The Music Licensing Guide for Musicians

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Music is a key element of any piece of media, but is usually the last piece of a television show, movie, advertisement, or video game to fall into place. Time constraints and budget concerns make the process tricky to navigate. However, music can make or break a project; it sets the mood and tone of scenes in our movies and shows. It heightens the anticipation of tense moments, evokes an emotional response in tender scenes, and can influence our perception of media in ways no script, production team, or lighting designer can. Music speaks to us on a profound level, so it’s important to match the right music to the content. A properly structured music licensing deal is an important piece of the production puzzle.

 

Some Basic Terms to Know

 

Before we dive into the particulars of sync music licensing, it helps to know some of the terminology we’ll be using. Copyright is literally “the right to copy.” The copyright holder has five exclusive rights: reproduction (or copying), adaptation (preparing works derived from the original), distribution of the work to the public, public performance of the work, and display of the work in public. For copyright purposes, a publisher is the owner of the copyrighted work. It is common practice for songwriters to form a publishing company as a separate entity to hold the legal rights to their work. A song is a composition, while a particular recording of a song is the master.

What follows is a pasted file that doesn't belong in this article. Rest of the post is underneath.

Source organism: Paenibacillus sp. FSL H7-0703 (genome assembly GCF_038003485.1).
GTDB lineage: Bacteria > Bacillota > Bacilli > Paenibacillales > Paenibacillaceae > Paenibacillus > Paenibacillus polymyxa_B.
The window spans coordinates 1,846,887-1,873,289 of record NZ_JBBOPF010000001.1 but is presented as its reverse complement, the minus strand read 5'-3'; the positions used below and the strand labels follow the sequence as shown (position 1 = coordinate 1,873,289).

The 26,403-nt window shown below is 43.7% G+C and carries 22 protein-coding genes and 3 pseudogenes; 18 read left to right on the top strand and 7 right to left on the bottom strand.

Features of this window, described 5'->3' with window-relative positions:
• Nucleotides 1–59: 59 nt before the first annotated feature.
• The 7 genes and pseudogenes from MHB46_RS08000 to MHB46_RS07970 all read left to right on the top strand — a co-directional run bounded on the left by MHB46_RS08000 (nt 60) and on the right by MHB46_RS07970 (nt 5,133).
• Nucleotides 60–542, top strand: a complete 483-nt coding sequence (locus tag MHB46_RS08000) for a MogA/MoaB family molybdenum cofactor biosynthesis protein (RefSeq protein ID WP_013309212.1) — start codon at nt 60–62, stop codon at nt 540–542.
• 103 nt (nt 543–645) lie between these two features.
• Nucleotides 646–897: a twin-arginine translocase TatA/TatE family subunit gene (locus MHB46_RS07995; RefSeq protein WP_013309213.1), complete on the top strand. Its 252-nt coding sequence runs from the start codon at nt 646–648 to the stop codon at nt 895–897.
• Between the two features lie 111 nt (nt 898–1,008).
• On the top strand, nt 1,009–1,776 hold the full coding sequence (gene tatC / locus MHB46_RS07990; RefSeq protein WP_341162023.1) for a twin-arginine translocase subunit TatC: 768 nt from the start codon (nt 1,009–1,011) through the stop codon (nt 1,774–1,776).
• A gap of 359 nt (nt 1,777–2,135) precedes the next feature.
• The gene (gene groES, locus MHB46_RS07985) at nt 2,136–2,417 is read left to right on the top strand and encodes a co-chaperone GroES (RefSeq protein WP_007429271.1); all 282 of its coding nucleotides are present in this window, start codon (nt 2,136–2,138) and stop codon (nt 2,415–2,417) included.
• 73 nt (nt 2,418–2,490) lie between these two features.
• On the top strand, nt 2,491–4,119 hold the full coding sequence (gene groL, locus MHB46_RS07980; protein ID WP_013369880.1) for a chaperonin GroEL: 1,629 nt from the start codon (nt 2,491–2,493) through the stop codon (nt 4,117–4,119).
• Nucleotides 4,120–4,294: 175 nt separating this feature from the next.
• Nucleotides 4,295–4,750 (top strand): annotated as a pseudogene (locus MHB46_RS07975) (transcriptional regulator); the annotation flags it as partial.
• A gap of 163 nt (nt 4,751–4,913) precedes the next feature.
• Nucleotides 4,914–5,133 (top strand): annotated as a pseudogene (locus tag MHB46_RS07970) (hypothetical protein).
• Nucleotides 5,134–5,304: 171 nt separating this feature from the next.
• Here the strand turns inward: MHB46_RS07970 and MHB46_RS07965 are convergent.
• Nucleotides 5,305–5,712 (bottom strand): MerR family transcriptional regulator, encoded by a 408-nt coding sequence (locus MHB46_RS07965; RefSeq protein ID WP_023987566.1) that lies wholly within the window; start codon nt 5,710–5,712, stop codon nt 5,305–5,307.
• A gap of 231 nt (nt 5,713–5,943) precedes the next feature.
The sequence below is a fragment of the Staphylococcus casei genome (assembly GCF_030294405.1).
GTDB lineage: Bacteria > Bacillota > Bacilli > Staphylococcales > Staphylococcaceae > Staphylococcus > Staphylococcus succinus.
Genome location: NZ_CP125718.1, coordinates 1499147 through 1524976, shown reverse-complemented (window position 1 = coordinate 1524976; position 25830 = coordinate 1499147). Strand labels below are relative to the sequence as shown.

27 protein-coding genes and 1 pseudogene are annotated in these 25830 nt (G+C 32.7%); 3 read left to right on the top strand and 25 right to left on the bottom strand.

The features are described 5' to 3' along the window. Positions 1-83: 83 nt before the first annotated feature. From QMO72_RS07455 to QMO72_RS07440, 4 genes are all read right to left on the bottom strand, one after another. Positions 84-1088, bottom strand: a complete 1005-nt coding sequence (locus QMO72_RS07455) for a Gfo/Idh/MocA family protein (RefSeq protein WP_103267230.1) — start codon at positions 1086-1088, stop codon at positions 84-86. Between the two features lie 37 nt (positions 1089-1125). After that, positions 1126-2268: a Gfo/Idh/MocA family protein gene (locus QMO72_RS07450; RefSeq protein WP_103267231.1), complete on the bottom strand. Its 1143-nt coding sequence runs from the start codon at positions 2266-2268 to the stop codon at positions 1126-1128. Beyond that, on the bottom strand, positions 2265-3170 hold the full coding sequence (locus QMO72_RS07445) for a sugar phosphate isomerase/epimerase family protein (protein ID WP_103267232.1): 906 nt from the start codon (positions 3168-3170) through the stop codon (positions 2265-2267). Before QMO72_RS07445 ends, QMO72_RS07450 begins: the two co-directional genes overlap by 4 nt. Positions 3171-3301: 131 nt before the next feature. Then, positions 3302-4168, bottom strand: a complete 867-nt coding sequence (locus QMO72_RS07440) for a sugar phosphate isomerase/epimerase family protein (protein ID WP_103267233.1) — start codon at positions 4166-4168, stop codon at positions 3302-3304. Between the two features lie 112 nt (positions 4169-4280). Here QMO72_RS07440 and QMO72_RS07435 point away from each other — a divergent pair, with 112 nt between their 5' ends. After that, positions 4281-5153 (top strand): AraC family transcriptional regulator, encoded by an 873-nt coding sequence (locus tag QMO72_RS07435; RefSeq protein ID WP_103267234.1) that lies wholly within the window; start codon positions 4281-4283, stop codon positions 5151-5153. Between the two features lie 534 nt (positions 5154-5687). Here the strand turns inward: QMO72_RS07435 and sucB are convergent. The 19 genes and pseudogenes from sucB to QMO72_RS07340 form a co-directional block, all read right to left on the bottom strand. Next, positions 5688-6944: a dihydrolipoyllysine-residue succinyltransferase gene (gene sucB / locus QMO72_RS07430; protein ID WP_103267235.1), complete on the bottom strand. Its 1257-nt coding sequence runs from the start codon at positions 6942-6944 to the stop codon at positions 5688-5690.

The license is the right, granted by the copyright holder or their agent, to perform, reproduce, or broadcast a copyrighted work. There are different types of licenses, but most involve either a flat fee paid for a predetermined length of time, or royalty payments based on copies sold or total revenue. The licensor is the owner of the copyrighted work, and the licensee is the person or entity the work is being licensed to.

 

Performance is the public performance of a work, whether recorded or live, by the original artist or someone else, even if the music is adapted or changed in some manner. Playing the music in public on a CD or tape is “performing” the work. A broadcast is when a piece of work is played for multiple listeners, such as in a bar or store. It is easy to see how these two terms can intersect, leading to such phrases as “live broadcast performance.”